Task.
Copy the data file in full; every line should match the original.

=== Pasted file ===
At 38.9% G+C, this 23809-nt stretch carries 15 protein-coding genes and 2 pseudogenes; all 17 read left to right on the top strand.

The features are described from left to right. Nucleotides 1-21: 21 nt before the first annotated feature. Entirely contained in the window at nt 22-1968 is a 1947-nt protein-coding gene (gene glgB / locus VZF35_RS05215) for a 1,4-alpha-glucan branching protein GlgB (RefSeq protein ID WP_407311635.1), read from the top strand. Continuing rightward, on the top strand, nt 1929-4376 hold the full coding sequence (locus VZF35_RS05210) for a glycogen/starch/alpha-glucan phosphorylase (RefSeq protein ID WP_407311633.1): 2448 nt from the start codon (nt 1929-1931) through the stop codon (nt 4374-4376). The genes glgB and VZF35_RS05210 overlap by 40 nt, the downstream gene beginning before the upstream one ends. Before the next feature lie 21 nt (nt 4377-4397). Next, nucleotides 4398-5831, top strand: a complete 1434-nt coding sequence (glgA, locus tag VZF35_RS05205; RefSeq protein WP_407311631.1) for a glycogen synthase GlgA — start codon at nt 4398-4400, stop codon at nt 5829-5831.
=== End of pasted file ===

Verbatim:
At 38.9% G+C, this 23809-nt stretch carries 15 protein-coding genes and 2 pseudogenes; all 17 read left to right on the top strand.

The features are described from left to right. Nucleotides 1-21: 21 nt before the first annotated feature. Entirely contained in the window at nt 22-1968 is a 1947-nt protein-coding gene (gene glgB / locus VZF35_RS05215) for a 1,4-alpha-glucan branching protein GlgB (RefSeq protein ID WP_407311635.1), read from the top strand. Continuing rightward, on the top strand, nt 1929-4376 hold the full coding sequence (locus VZF35_RS05210) for a glycogen/starch/alpha-glucan phosphorylase (RefSeq protein ID WP_407311633.1): 2448 nt from the start codon (nt 1929-1931) through the stop codon (nt 4374-4376). The genes glgB and VZF35_RS05210 overlap by 40 nt, the downstream gene beginning before the upstream one ends. Before the next feature lie 21 nt (nt 4377-4397). Next, nucleotides 4398-5831, top strand: a complete 1434-nt coding sequence (glgA, locus tag VZF35_RS05205; RefSeq protein WP_407311631.1) for a glycogen synthase GlgA — start codon at nt 4398-4400, stop codon at nt 5829-5831.